Unable to set the names for each list in the list column within the data table.

I have a data table, as shown below.

dt <- data.table(label = c("a", "b", "c", "d", "e"),value = c(list(1),list(2),list(3),list(4),list(5)))

The "value" column is a list column, and currently, each element (which is also a list) in this column doesn't have any names. I want to use the set_names function (or any other similar function) to assign names to these lists in the "value" column.

However, when I tried using the following code, it didn't work.

dt[, value := set_names(value, label)]

I tried to use:

set_names(dt$value, dt$label)

It didn't change the names of the "value" column within the dt data table.

I also tried :

setattr(dt$value, 'names', 'dt$label')

which solved the previous problem, but now I have another issue: if there are other columns that are created using the "value" column, such as dt[, value2 := map(value, as.character)], these other columns are unable to retain the names of the lists in the "value" column.

So the question is : how to set the names for each list in the list column within the data table.

seems like you are fighting with data.table ...

# do data.tables support named list items with named members ?
tibble(v=list("a"=1)) |> str()
data.table(v=list("a"=1)) |> str() # no sign of 'a'
data.table(v=list(list("a"=1))) |> str() # can doubly embed it ; but odder structure now

it seems you found a partial approach by why of setattr's to get something going ...
however ;
I don't have any context for the programming objective you are trying to reach, so I can't speak with much confidence. but I assume that if I was in your shoes I would review the decision to use data.table or to use it in quite the way you initially intended in order to achieve your ultimate goal. I assume that having named list members in a column was only a step on the way towards acheiving what you want, and not the true end goal in and of itself ?

data.table is best for processing the tabular data it was designed for; if your data deviates from that significantly you may well have a rough road to travel.

if its just to have an associated label for a single thing in data.table; you already had that to start with by having the related label column alongside the value column; That seems a perfectly normal and traditional approach to maintaining related facts / across rows etc.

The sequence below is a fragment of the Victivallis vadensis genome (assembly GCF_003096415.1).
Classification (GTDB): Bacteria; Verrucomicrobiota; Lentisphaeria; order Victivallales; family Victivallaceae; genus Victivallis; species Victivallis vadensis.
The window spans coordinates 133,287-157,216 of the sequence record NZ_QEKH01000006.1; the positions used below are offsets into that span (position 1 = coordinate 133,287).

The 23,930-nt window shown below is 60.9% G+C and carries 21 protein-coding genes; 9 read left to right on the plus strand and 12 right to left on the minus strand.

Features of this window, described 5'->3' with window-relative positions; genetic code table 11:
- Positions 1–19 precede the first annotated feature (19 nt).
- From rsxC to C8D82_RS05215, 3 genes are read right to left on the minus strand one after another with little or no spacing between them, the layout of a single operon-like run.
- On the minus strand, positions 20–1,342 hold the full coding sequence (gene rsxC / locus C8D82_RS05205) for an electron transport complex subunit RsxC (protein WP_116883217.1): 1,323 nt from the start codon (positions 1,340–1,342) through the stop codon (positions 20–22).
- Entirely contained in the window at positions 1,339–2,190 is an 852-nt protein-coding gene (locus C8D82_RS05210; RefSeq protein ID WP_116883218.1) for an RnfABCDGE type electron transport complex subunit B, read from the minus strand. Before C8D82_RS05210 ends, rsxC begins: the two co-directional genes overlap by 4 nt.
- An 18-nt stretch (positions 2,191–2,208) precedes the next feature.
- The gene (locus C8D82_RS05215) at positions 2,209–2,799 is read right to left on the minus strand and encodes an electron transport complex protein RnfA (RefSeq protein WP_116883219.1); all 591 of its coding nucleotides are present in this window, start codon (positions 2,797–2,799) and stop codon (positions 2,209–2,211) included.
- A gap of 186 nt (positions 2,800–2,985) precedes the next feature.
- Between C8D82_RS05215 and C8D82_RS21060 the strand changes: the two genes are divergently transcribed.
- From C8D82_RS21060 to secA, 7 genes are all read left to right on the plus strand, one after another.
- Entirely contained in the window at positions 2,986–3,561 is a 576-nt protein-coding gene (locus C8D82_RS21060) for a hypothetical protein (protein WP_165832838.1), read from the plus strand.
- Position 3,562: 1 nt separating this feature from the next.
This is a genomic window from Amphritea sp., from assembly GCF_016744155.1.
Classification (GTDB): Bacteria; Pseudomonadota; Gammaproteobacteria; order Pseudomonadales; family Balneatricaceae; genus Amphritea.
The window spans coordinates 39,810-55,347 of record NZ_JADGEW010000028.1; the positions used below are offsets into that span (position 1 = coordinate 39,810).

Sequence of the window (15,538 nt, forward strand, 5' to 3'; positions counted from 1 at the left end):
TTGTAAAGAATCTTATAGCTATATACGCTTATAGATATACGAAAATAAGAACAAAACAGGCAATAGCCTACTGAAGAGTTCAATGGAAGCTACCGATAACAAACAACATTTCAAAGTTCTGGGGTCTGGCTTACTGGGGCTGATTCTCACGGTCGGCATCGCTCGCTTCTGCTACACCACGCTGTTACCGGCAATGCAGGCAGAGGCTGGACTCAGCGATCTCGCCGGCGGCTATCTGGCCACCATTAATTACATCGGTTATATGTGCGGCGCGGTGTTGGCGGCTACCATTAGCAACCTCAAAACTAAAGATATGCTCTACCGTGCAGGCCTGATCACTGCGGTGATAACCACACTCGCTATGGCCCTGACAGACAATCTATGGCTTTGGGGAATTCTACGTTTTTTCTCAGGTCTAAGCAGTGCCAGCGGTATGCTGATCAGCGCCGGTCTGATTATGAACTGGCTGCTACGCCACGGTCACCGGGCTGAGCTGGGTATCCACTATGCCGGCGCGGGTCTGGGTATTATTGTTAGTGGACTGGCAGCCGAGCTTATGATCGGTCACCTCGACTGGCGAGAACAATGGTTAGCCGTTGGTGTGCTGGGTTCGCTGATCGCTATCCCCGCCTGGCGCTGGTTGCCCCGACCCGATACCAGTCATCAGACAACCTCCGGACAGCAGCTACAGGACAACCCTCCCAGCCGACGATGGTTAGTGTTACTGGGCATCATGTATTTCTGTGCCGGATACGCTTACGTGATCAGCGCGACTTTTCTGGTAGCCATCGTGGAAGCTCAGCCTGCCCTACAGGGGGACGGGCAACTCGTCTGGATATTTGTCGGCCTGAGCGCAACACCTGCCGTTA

Thank you for answering my questions!!

you are right. Having named list members in a column was only a step and i want to label these list column.
Here are my objectives and the steps I have taken so far.

I have several datasets that I would like to perform some analysis on. To begin, I nest each dataset into one column called "data", which is preceded by a "label" column. The reason for this is that some analysis functions may return multiple outputs, and instead of creating separate columns for each output, I prefer to combine them into one column as a list. This way, I don't need to differentiate between results from different models by assigning different names, such as "model_p" or "ttest_p".

For example, if I perform multiple linear models (for multiple variables) and tidy them using the "map" function, I can extract the p-value and save all of the results in a "model_result" column. The same procedure applies for t-tests. Once I have completed this process for one dataset, I can map it onto other datasets. If I want to extract all p-values, I can use "map(model_result, 'pvalue')". The result will be a list of p-values with the variable names. (I set names for each model in 'my_model' function). I can do the same process for t-tests.

If the lists have labels, I can directly convert them into a data table, with the list names becoming the column names. For example, "label1_model" and "label2_ttest". This way, I can plot or perform other data presentation tasks more easily.

The above is all my thoughts, thank you very much for reading this, if you can point out some problems in my thinking or directly give some more standard practice, I will be very grateful, thanks again.

well, it seems that tibbles allows for the sort of name labelling you prefer; I don't think stepping away from data.table is going to be a great loss to you, unless you have final table with millions of records, after nesting. if the tables are ways to manage a few dozen different datasets and model setups, the tibble should be plenty performant I would think.

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